The purpose of Stetson’s Bias Education and Support Team (BEST) is to provide students with an opportunity to receive education, support, and resolution in response to perceived biases.  Our goal is to empower students to find resolutions on their own, to provide support and education when needed, to foster personal and intellectual development, and to promote resiliency.

BEST provides all students with opportunities to be heard and supported and creates space to process, gain understanding, and make a plan to resolve a situation. Although we hope all students find value in the space created for exploration and dialogue, all student’s participation in the BEST process is voluntary. Students from either side of the perceived bias are invited to be heard but do so voluntarily and engage to the extent that they are willing to.  For transparency, all reports and outcomes are reported anonymously in an annual report published on this page.

Additionally, it is important to note that BEST is a separate process from Stetson’s Code of Community Standards, Title IX, or a law enforcement investigation.  The BEST Process is non-punitive, does not come with sanctions, and does not assume wrongdoing on anyone involved in a report.  If a student submits a BEST report that falls into any of these other categories, it will be referred out to the appropriate group to process. 


Bias Education Support Team (BEST) Process

Immediate Response:

  1. Incident Report (IR) Initiated by Reporting Party
  2. Incident Report (IR) is received and recorded on Maxient
  3. On-call Team immediately manages safety issues, if needed
  4. On-call Team reviews Incident Reports (IR) for overlap of Title IX, Community Standards, or HR concerns
  5. If no overlap is present, Incident Report (IR) is passed on to the Chair of BEST
  6. If overlap, the appropriate Title IX, Community Standards or HR procedures take the lead, but with added support from the BEST team

Guiding Principles: 

All BEST interactions are intended to foster personal and intellectual development. 

All BEST engagements are voluntary. All BEST outcomes are non-judgmental and non-punitive.

Overview of BEST Process:

  1. Chair of BEST reviews Incident Report (IR) and assigns Incident Report (IR) to BEST member
  2. Assigned BEST member makes initial contact with reporting individual or group
  3. After the Conversation with reporting individual/group, assigned BEST member confirms if further action is required
  4. If further action is required, assigned BEST member continues engagement and support to reporting individual/group and engages with the reported individual/group, providing mediation, resources and other appropriate outcomes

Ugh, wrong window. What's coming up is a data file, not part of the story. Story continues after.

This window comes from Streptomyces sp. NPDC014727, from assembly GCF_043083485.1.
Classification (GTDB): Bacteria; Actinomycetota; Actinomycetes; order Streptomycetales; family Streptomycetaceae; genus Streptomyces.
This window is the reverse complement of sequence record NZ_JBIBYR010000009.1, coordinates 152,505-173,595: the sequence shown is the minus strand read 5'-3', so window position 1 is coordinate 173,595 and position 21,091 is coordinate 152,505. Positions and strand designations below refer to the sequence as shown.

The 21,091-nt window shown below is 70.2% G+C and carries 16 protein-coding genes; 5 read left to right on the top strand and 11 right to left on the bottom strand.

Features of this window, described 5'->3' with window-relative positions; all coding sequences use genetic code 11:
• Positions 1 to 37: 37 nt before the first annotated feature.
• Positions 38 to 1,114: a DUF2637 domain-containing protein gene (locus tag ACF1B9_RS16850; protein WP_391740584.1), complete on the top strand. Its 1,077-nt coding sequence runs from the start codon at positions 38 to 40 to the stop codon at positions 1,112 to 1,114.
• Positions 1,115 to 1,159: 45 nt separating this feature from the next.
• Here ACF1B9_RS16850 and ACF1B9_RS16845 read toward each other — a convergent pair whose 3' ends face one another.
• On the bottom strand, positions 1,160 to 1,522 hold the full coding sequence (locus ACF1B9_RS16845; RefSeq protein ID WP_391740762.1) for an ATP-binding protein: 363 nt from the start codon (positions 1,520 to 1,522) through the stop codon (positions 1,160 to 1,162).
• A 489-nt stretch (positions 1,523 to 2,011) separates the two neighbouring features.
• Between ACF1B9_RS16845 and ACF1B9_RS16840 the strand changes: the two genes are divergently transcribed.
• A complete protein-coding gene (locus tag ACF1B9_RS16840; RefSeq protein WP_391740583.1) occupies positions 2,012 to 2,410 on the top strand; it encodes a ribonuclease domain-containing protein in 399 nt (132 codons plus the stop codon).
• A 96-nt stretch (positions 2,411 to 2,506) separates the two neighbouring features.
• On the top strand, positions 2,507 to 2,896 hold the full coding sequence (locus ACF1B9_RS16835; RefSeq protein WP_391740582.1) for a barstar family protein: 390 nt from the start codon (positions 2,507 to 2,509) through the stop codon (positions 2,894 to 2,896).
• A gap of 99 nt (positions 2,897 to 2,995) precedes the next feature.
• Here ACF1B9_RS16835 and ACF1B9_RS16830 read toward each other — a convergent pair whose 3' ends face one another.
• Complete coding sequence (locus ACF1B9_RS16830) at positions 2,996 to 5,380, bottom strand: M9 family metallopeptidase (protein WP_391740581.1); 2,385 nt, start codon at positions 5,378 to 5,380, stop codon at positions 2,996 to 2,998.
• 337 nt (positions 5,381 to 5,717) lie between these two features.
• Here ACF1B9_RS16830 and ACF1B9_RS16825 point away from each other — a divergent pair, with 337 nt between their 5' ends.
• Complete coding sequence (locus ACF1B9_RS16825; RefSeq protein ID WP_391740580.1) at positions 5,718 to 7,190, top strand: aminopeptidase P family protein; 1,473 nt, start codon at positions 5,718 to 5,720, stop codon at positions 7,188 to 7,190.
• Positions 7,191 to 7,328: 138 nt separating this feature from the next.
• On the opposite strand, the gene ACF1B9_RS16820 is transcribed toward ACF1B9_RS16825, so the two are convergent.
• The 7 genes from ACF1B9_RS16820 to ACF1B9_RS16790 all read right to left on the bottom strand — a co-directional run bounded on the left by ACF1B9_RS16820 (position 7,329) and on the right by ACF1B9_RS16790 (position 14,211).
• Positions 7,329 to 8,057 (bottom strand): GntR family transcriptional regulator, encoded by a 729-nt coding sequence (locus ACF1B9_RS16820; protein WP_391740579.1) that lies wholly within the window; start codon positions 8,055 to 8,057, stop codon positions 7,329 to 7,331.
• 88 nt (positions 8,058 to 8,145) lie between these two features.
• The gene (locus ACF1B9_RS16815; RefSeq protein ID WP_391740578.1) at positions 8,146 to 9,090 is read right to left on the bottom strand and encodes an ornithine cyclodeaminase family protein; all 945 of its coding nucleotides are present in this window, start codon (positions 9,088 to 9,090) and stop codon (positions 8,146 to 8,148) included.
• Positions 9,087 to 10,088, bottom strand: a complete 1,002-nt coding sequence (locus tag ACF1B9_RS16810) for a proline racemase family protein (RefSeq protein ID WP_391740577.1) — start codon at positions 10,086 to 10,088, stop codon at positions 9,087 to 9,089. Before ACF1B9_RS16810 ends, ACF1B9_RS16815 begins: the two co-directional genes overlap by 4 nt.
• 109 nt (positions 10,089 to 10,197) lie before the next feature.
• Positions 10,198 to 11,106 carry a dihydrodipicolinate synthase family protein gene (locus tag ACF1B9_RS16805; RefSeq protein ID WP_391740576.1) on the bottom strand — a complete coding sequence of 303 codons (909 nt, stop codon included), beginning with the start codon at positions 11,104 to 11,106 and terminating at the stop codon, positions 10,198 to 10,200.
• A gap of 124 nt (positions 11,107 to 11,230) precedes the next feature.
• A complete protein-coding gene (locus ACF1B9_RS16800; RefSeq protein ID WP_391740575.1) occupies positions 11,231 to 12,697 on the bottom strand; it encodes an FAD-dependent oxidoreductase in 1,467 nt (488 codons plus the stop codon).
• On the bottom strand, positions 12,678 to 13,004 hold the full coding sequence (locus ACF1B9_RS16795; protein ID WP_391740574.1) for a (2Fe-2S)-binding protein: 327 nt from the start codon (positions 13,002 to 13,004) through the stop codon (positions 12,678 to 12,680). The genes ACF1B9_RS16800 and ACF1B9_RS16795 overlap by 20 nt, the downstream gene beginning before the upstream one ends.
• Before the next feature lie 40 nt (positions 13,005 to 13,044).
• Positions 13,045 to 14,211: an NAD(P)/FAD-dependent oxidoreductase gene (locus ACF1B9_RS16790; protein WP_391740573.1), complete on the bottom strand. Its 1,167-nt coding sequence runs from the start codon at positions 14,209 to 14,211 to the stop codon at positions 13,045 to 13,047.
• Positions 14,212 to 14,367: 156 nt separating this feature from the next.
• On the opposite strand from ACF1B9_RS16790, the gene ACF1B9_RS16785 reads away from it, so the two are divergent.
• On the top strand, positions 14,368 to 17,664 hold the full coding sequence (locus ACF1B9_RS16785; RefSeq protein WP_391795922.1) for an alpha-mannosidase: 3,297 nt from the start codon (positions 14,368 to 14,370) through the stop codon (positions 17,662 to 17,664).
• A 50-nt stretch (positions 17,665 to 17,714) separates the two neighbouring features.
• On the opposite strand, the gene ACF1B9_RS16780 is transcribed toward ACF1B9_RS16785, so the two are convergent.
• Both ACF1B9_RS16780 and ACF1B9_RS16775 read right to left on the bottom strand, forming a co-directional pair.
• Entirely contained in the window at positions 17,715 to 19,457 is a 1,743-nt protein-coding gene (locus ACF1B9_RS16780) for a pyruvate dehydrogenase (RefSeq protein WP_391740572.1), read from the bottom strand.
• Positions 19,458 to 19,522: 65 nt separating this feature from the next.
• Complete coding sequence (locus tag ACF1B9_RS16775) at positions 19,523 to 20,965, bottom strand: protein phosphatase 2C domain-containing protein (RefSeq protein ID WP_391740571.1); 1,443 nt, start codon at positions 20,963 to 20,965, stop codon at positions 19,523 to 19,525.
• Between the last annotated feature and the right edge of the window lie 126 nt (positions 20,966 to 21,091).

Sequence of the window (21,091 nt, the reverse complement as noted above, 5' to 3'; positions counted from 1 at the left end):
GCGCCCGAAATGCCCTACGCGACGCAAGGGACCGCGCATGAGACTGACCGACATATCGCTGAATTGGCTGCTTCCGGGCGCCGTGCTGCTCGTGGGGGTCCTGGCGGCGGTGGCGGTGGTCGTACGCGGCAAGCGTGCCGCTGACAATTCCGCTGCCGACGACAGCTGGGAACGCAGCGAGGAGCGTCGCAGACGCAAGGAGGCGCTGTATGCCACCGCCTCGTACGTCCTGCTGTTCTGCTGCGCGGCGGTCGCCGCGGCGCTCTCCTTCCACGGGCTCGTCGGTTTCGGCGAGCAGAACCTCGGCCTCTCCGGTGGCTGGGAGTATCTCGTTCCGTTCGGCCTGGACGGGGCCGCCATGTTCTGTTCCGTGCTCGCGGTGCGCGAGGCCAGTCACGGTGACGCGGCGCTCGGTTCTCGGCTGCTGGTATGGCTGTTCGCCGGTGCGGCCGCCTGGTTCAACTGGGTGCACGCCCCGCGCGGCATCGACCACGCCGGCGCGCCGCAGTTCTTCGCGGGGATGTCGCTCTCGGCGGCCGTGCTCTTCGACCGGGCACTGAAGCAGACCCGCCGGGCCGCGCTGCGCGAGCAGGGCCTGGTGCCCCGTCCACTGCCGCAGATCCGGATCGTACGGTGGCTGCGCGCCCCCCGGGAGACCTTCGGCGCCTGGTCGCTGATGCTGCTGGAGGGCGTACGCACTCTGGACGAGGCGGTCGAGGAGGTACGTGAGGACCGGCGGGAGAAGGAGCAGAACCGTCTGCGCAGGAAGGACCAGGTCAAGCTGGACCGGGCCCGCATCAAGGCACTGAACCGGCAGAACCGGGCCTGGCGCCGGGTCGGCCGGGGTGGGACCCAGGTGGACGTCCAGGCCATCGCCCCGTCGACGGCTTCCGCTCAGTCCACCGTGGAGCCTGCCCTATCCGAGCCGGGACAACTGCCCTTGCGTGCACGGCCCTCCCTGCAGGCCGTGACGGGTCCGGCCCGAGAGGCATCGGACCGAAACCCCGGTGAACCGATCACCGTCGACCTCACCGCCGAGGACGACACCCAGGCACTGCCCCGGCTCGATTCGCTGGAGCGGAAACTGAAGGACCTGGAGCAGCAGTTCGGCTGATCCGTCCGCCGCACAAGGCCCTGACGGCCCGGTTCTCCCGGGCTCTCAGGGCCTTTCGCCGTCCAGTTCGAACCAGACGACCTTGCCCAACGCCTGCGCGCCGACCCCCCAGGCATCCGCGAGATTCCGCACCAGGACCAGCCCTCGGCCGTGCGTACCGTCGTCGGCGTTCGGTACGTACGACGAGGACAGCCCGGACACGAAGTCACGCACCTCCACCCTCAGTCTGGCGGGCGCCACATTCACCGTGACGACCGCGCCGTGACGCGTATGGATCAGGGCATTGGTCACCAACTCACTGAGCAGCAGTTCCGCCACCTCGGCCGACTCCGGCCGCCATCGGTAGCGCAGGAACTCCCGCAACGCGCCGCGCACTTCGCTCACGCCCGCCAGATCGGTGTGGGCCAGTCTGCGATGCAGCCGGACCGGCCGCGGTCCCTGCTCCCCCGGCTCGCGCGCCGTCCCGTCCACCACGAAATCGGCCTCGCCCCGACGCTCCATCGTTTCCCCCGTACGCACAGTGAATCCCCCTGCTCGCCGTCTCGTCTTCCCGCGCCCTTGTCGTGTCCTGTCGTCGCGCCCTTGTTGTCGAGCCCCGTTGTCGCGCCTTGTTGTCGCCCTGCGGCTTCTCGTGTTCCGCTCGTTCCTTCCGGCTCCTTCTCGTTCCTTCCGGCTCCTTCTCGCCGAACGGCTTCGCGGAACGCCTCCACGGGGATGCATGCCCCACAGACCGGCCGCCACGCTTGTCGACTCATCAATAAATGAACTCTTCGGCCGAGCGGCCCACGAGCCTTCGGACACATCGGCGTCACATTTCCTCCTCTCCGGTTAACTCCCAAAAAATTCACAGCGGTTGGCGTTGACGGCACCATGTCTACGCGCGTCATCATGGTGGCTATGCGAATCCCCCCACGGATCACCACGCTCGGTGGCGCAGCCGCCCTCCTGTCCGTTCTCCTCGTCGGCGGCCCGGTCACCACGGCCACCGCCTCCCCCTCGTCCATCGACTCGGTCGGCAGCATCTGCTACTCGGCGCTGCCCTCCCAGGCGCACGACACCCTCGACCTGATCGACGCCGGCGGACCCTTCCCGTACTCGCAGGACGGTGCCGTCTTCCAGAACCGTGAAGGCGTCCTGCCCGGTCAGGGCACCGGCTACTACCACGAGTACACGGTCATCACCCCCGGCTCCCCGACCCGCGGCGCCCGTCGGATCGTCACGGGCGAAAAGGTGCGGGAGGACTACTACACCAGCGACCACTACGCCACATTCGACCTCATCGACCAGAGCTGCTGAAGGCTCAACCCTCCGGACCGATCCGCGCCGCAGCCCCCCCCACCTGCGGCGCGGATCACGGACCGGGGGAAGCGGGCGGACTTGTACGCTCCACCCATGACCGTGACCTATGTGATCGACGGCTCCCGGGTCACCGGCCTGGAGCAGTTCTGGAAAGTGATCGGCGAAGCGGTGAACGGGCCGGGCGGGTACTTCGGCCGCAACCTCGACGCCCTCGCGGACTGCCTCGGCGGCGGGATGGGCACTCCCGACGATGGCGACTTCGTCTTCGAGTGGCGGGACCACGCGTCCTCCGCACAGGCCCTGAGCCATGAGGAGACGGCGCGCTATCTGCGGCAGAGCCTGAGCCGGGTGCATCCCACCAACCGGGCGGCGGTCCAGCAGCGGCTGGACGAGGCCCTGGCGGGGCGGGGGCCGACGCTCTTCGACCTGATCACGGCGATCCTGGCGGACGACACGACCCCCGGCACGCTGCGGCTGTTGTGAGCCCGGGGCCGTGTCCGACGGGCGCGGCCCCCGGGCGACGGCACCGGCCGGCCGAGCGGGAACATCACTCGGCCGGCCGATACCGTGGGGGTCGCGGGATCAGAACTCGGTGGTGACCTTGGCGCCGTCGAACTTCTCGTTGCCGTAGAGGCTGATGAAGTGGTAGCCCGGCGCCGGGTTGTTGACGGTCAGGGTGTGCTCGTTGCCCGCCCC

5. Assigned BEST member check-in and follow to the reporting and reported individual/group
  6. Anonymized summary of engagement and outcome as it relates to the original Incident Report (IR)
  7. Monthly Actions: Meeting to discuss reports, trends, and potential initiatives
  8. Annual Actions: All Incident Report (IR) are anonymized, summarized, and made public through an annual report posted on the BEST website

 Long-Term Response:

  1. The Bias Education Support Team puts a report together that is included in the Annual Bias Incident Report and shares it with the President’s Diversity and Inclusion Advisory Committee, Student Government Association, Faculty Senate, Staff Advisory Committee, and the President's Cabinet.
  2. The President’s Diversity and Inclusion Advisory Committee reviews the Annual Bias Incident Report, identifies gaps, makes institutional recommendations, presents them to the Cabinet, and shares its recommendations with the University community on the website.
  3. Annual report informs ongoing educational and institutional reforms and initiatives.

Examples of Potential Report Outcomes:

The BEST member asks what the reporting student wants to see happen, here are some of the typical outcomes from reports:

  1. Discussion/mediation with the reported person(s) or groups with the reporting student present
  2. Discussion with the reported person(s) or groups without the reporting student present
  3. Support the reporting student in writing a letter/communication to the reported person(s)
  4. Generalized follow-up without attachment to a specific incident (For example- Discussion with fraternity leadership without mentioning a specific incident)
  5. University-wide educational action (For example- Student helps to co-plan a speaker or event)
  6. No action- just make a note for records

BEST Process Workflow

Bias Education Support Team Members

  1. Michael Eskenazi, Chair, Associate Professor of Psychology
  2. Lynn Schoenberg, Dean of Students
  3. Jes Day: Executive Director of Residential Living and Learning
  4. Lizzie Dement, Associate Director of Leadership and Student Events 
  5. Jackson Dennis, Residential Life Coordinator
  6. Anne Eible, Coordinator for Career & Professional Development

» Download Biased Education Support Team Reports from the 2021-2022 academic year!